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Supreme Court: EPA Should Have Considered Cost When Deciding Whether Mercury Limits For Power Plants Were Appropriate

July 2, 2015 by James Coleman

EPA Regulations and Considering Costs

The United States Supreme Court held that the Environmental Protection Agency improperly refused to consider costs when determining whether it was “appropriate and necessary” to regulate mercury emissions from power plants under the Clean Air Act.[read more]

Revising the Toxic Substances Out-of-Control Act

July 2, 2015 by Steven Cohen

It's good that America had a bipartisan environmental majority in past, or our air today would be unbreathable and our water would be undrinkable. Fortunately, laws governing air and water pollution, solid and hazardous waste, endangered species, and toxic substances were enacted during those crucial decades.[read more]

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Watering Down the Energy Debate

June 29, 2015 by David Hess
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Energy Debate

Water is essential for the production of energy. Energy facilities both consume water and have impacts on the aquatic ecosystems they interact with. These interactions are complex however and it is a mistake to over-simplify – one we must avoid if we are to meet our future energy needs sustainably.[read more]

The Common Goals of the Pope and Clean Energy

June 26, 2015 by EDF Energy Exchange

The Pope and Clean Energy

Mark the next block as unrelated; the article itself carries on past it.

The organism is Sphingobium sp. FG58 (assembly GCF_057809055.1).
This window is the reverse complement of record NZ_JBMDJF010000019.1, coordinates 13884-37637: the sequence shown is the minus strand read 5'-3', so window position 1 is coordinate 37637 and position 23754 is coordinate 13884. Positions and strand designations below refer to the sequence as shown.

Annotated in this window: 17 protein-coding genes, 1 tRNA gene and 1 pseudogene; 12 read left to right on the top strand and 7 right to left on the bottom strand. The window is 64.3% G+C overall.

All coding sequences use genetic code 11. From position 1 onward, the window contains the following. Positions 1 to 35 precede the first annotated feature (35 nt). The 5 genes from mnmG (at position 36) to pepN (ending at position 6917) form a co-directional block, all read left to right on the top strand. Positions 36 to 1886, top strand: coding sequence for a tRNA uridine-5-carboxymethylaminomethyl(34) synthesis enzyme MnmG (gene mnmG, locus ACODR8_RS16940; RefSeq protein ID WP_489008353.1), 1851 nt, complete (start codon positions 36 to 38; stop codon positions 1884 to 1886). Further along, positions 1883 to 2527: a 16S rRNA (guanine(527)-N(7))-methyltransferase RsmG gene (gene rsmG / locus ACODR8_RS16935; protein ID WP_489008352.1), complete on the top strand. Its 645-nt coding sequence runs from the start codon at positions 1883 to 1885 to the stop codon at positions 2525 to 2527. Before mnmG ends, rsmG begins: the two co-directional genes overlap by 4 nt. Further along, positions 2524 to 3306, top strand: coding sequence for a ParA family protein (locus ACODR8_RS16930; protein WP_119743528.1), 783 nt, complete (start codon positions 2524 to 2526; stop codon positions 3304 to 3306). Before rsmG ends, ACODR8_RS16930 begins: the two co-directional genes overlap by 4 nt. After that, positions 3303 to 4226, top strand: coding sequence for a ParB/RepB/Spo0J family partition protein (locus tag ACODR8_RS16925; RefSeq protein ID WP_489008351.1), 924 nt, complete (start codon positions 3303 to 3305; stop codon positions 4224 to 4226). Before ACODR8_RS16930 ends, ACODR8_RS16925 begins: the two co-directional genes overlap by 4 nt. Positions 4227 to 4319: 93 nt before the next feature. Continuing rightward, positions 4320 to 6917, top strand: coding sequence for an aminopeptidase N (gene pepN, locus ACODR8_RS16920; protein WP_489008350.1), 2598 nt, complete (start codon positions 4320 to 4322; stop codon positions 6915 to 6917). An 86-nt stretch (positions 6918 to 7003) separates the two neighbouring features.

Pope Francis turned a keen eye toward the environment and the problem of climate change with his encyclical,“Laudato Si” (“Praised Be”), released yesterday. As a clean energy advocate, I’m heartened that Pope Francis recognizes the need to transform our energy system.[read more]

On Pragmatic Conservation

There is a debate among conservationists over the future of protected areas. On one side are groups that do things like work with countries to site hydroelectric dams so they are less destructive. Then there's groups like the Center for Biological Diversity that sue governments to protect endangered species.[read more]

From Multi-Year Drought To Flash Flooding: "Weather Whiplash" Explained

June 4, 2015 by Joseph Romm
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Climate Change and Weather Whiplash

In a warming climate with more and more water vapor in the air, mega-droughts will tend to be interspersed with more intense rain storms — weather whiplash.[read more]

Water, the West, and the Clean Power Plan

June 2, 2015 by Tom Plant

Water and EPA Regulations

While much of the attention related to EPA’s Clean Power Plan is focused, appropriately, on the emissions and economic benefits of the new standards, a report just released by the CNA Corporation identified another benefit that may end up being worth more than all the other impacts combined: water.[read more]

No Climate Change Progress without 'Climate Proofing' and Funding for Asia's Developing Countries

June 1, 2015 by Roman Kilisek

Asia and Climate Risk